These answers don't answer the question, as they no more than repeat the etymology and don't expound Etymonline. So I tried OED, but it also doesn't expound the etymology.

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  • 'Ripping' is first noted in the meaning 'excellent or splendid' in 1776 The Battle of Brooklyn "ripping work, my lord !" OED.
    – Nigel J
    Jun 16, 2018 at 10:43
  • Yes there appears to be a dearth of etymological evidence for ripsnorter!
    – lbf
    Jun 16, 2018 at 13:06

3 Answers 3


Snorter is first attested by Green's Dictionary of Slang in 1818 meaning "a blow to the nose." By 1828, it is cited in reference to "exceptionally large, strong, [or] violent weather," and eventually also objects and people.

The short answer to this question is the latter sense of "snorter" is, as the OED cross-references, the best etymological clue as to where "rip snort" derives, where rip is referred to by GDoS and the OED as a variant of its use in standard English.

Whether those two senses are connected etymologically as they are somewhat conceptually is an interesting question.

In 1824, "snorter" can be found referring to mortar fire in a rhyming dialectical poem, which predates GDoS's reference to extraordinary weather or objects, and could be seen as a bridge between the notion of a blow to the nose and something extraordinary and large and violent.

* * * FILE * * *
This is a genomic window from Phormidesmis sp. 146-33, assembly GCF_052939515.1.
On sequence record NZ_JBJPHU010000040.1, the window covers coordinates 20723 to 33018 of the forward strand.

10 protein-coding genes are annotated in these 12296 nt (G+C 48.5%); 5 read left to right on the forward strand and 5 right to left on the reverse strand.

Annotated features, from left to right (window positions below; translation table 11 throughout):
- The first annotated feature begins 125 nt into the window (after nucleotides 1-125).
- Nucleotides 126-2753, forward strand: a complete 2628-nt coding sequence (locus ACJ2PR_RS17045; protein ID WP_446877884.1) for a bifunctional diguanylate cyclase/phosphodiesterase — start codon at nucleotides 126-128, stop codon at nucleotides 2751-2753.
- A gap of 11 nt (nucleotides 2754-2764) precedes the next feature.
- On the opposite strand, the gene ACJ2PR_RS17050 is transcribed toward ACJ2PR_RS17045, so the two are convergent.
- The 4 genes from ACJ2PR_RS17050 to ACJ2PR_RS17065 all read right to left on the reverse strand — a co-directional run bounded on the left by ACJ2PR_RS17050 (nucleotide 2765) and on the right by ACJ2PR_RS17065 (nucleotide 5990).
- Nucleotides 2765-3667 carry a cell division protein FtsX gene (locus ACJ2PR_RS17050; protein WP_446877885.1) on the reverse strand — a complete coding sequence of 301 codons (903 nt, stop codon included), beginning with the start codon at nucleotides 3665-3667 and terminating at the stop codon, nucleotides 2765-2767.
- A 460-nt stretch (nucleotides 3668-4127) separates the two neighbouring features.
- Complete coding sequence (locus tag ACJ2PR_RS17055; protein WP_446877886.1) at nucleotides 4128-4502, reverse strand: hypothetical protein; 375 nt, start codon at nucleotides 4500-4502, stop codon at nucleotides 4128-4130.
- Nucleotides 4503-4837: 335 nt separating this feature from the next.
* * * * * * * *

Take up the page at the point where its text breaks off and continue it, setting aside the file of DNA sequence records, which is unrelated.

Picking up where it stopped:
There was one thing, I swow! 'twas a snorter,

'Twas raly a curious concern.

They told me, I think, 'twas a "morter"--

There is always something to larn.

If this and other similar citations are a clue, you can trace back "rip-snort" to the notion of "snort" as a sound made by the nose, extended by slang to refer to a strike to the nose, then figuratively extended to the notion of a powerful strike, and onward to simply anything powerful and "of exceptional strength."


A snort is the sound some people make when they are either displeased or laugh loudly at something that they didn't expect was going to be funny. It's an involuntary response, not pretty to hear as it can sound like a pig snorting, but at the same time, it may also provoke hilarity from bystanders or other members of the audience as it is ugly to hear but one or more snorts are often signs of genuine mirth.

To be able to rip a snort from someone who makes snorting sounds, i.e. a snorter, requires great (metaphorical) strength and skill. Thus a ripsnorter is a person, or thing that seizes and pulls (rip) with strength a laugh or indignation from someone.

I'm only kidding.

From Dictionary.com

noun snorter
1. a person or thing that snorts.
2. Informal. something extraordinary of its kind:
a real snorter of a storm.

From Vocabulary.com

1. n. someone who expresses contempt or indignation by uttering a snorting sound
n. something outstandingly difficult
n. something that is extraordinary or remarkable or prominent
“a snorter of a sermon”
“the storm wasn't long but it was a snorter”

  • Some people have no sense of humor...
    – Mari-Lou A
    Jun 16, 2018 at 9:04
  • we usually just see your intelligence!
    – lbf
    Jun 16, 2018 at 13:14

Its first appearance was attributed to Davy Crockett ~1840 (“Of all the ripsnorters I ever tutched upon, thar never war one that could pull her boat alongside of Grace Peabody”). world wide words


Nice short read ... Of Davey AND etymology.

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